Art Stricklin of Baptist Press broke some news in reporting that CBS announcer Jim Nantz believed it was OK for Dungy to talk about his faith. But Nantz’s feeling that way isn’t the big story. The story is that “some people” were questioning whether faith was a fair thing to talk about:

MIAMI (BP) — When CBS announcer Jim Nantz asked Colts owner Jim Irsay and head coach Tony Dungy for comments after winning the AFC title two weeks ago, each man gave credit to God before a national TV audience.

“I had some people ask if I didn’t already know what they were going to say about their faith, but I thought, ‘What’s wrong with them expressing their beliefs?’” Nantz said. “We allow everybody else to say what they believe, why not them?”

… “Have we gotten so jaded in this country that we can’t stand to hear the good about a person? If you think that’s corny or hokey, then I really feel sorry for you,” Nantz added.

Good for Nantz and the several other reporters who caught onto the faith story, including the Houston Chronicle‘s Richard Justice and CBS SportsLine.com National Columnist Mike Freeman. While Freeman just mentions the God factor and Justice seems to recognize in his piece that the source of Dungy’s decency, calmness and classiness is his faith, I have yet to see a piece fully explore that aspect of the game. Here’s hoping that happens before this story goes cold.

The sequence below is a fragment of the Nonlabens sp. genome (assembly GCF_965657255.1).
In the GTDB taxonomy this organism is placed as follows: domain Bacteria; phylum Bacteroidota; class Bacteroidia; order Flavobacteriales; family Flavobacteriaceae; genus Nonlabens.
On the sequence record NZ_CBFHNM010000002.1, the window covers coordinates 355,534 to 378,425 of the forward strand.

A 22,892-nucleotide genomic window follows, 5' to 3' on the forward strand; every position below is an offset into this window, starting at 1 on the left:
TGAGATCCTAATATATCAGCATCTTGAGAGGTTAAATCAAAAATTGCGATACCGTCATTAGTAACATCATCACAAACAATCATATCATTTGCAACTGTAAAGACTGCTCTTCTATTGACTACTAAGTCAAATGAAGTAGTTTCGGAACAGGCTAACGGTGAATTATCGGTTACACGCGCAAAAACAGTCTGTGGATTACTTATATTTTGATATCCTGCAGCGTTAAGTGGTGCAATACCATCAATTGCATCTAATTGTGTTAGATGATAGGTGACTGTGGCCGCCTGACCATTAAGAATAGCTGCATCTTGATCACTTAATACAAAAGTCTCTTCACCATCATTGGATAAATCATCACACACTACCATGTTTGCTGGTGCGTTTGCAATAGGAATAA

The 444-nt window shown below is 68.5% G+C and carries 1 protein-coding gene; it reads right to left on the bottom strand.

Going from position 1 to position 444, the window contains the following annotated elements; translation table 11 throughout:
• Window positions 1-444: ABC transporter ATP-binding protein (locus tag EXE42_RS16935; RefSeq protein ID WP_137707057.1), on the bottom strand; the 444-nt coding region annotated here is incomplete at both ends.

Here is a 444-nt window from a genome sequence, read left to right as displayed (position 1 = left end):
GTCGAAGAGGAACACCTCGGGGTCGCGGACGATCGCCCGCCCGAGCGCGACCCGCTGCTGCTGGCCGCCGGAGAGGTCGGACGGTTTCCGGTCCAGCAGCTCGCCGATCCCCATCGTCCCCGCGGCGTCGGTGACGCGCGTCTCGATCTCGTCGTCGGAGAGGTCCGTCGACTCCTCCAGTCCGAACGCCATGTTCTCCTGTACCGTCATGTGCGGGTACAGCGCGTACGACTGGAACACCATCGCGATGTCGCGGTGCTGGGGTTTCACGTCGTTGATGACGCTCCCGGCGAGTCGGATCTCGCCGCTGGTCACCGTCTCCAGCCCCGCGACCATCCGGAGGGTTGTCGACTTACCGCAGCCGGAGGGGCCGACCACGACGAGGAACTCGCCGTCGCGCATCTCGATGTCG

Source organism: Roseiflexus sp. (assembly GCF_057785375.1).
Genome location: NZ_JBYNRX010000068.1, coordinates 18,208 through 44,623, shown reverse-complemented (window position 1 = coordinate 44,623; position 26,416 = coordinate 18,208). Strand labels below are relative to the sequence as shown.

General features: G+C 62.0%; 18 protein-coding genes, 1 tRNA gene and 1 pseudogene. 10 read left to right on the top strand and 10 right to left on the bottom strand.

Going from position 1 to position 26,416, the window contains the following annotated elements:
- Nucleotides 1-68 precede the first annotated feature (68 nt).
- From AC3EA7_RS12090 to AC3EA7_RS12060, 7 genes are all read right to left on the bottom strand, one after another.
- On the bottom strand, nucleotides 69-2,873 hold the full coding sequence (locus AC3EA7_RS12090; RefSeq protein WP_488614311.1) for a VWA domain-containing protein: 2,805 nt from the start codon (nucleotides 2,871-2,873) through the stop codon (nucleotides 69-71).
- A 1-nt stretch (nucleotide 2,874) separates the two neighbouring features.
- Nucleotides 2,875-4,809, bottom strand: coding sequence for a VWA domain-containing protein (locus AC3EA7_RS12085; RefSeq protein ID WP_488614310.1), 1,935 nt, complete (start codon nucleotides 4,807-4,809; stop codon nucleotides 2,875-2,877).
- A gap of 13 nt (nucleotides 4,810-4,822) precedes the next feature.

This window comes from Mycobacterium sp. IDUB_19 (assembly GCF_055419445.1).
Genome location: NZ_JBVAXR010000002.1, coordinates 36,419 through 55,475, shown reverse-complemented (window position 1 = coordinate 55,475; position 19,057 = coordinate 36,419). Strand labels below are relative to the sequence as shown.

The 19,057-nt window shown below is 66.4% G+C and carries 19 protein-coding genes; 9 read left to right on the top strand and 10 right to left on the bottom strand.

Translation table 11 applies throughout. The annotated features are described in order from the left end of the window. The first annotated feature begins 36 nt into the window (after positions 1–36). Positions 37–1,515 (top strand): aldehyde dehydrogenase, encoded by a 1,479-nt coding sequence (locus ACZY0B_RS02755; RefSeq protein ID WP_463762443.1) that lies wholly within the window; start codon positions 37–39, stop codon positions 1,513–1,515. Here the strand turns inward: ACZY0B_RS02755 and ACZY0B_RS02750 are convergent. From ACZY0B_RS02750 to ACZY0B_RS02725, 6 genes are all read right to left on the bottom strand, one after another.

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  • evagrius

    I’m a little confused. Is it really true that the two coaches are the only Christian coaches in Super Bowl history. That all, all, the other coaches were not Christian?
    How would anybody know?
    Or is it that they self-identify as Christians- that that is how they express their version of Christian faith?
    Others may not choose that particular way of expressing their faith.
    Does that mean that the other coaches were not Christian?

  • Don Neuendorf

    [Refusing to take that bait...]

    Regardless of what anyone thinks of football – or the Superbowl – or all the hype that is, admittedly, way over the top for celebrity-anythings in this country… regardless of all that, wouldn’t any person of faith in this country be thrilled to see two people who have won the accolades of millions publicly seek to direct that praise to their Savior?

    Perhaps Dungy could have expressed himself more eloquently. He is a football coach (and player), not a journalist, after all. Maybe he’s not that glib. But he was given an opportunity to accept the praise of a whole country (minus Evagrius), and instead he confessed his faith.

    Should we be surprized if some news types don’t get that? Not by now. Obviously, some people question the sincerity of any confession of faith. They may suspect that the confessor is trying to take the moral high ground in addition to the athletic high ground (or political, or musical, or dramatic, etc.). The beauty is (Luke 8:17), that light can’t be hidden for long.

  • r

    Very good point, evagrius. Well said.

  • dpulliam